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Mnuchin sees $1 trillion revenue growth from U.S. tax overhaul

Reuters  |  WASHINGTON 

By David Lawder

(Reuters) - U.S. Steven said on Friday he believed the Republican cuts will ultimately become neutral over 10 years due to higher growth, but the will likely ask for more money to implement the plan.

"We think there will be over $1 trillion in growth, so I do think this will pay for itself," said at an event hosted by the Economic Club of Washington, dismissing estimates from the that the cuts will increase U.S. deficits by $1.1 trillion to $1.5 trillion over 10 years.

said that for modelling purposes, the plan assumes 2.9 percent annual U.S. growth, but "we do think we can get to three percent or higher."

said the was talking to about additional funding to aid implementation of the plan, which cuts rates for businesses and many individuals but significantly pares back deductions such as those for state and local taxes and mortgage interest.

"We will hire a significant number of people to help with the implementation," he said.

reiterated the need for to raise the debt ceiling whenever the government gets close to its statutory borrowing limit. He added he did not believe would allow the government to shut down when its funding authority expires on Jan. 19.

"I think it will either be resolved, or there will be another CR to extend this," he said, referring to a short-term 'continuing resolution' funding bill.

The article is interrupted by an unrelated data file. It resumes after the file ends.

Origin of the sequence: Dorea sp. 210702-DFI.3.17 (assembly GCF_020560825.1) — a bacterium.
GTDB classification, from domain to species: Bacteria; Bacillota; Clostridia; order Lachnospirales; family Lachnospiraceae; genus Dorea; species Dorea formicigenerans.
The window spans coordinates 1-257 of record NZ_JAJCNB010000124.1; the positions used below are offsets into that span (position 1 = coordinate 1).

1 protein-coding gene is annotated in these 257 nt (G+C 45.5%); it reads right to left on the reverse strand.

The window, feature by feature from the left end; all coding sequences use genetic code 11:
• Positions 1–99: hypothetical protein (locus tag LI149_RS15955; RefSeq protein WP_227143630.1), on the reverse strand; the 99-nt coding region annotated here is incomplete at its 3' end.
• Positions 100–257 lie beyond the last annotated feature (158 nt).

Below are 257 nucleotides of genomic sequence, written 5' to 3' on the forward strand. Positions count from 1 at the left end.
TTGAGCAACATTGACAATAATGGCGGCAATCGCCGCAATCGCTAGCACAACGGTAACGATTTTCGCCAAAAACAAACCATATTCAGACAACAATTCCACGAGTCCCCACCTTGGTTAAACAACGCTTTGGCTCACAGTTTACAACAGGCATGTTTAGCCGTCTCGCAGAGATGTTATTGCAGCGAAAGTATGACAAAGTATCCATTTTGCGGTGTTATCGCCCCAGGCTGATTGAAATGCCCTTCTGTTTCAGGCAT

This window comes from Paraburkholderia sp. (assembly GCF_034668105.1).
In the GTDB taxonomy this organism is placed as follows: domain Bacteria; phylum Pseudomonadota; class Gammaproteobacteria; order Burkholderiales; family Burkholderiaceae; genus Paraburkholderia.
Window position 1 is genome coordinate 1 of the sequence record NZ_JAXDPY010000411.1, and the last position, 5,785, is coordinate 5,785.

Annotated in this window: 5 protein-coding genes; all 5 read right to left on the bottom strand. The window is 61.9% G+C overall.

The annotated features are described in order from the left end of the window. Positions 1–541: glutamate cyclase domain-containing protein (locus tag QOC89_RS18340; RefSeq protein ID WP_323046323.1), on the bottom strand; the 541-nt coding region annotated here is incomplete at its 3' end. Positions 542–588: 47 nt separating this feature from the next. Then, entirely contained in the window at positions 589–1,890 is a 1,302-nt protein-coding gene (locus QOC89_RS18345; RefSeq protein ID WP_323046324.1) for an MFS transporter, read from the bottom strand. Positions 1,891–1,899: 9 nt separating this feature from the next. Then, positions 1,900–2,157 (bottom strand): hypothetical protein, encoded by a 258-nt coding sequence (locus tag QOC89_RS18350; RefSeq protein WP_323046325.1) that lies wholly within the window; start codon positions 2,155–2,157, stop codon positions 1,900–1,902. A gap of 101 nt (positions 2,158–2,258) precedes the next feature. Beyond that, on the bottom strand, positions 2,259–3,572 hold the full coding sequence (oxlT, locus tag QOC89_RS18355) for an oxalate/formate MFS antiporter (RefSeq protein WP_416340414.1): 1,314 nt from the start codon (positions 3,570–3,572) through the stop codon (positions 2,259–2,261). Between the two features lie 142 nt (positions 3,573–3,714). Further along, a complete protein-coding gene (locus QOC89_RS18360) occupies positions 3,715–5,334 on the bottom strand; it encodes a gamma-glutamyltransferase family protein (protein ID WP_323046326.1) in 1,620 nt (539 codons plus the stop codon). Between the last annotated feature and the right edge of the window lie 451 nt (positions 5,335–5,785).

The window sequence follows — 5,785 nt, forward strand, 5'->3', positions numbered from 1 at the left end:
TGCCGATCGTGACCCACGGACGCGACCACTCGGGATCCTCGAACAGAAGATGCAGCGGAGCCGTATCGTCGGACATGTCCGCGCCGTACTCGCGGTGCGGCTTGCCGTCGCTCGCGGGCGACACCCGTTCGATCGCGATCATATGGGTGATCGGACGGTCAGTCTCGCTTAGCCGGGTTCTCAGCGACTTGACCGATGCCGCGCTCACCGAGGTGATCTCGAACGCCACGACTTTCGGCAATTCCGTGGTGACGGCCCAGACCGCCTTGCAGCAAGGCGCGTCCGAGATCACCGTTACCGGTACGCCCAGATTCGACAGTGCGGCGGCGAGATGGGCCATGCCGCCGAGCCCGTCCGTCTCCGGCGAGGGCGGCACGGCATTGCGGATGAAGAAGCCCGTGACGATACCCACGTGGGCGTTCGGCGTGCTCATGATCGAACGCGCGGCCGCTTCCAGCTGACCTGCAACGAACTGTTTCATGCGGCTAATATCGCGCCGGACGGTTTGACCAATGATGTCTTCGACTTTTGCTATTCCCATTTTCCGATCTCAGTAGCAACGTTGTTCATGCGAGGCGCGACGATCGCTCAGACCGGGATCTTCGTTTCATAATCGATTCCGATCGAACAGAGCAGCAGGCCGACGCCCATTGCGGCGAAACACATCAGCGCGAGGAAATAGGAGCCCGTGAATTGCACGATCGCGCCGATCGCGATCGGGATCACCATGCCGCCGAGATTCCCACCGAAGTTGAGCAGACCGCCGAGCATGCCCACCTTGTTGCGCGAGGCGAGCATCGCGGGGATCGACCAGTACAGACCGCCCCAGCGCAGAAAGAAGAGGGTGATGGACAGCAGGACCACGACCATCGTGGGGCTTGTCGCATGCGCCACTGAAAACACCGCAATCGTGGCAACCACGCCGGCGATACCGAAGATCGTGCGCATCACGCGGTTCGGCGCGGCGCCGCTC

Asked about risks from cryptocurrencies such as bitcoin, which has seen a tremendous run-up in value in recent months, said the had formed a working group to monitor such currencies through the interagency

His main concern was to keep criminal and terrorist organizations from using cryptocurrencies "to do bad things," he said.

said he would work with Group of 20 major economies to promote U.S.-style rules that require bitcoin issuers to know and vet their customers, similar to requirements for normal banks.

"One of the things we will be working with the on is making sure that this doesn't become the Swiss numbered bank account," he said of cryptocurrencies.

said he was concerned about making sure that consumers fully understood the risks of investing in bitcoin.

Regarding central banks that are considering issuing digital currencies instead of physical currencies, said: "The Fed and we don't think there's any need for that at this point."

(Editing by and Bernadette Baum)

(Only the headline and picture of this report may have been reworked by the Business Standard staff; the rest of the content is auto-generated from a syndicated feed.)

First Published: Sat, January 13 2018. 00:13 IST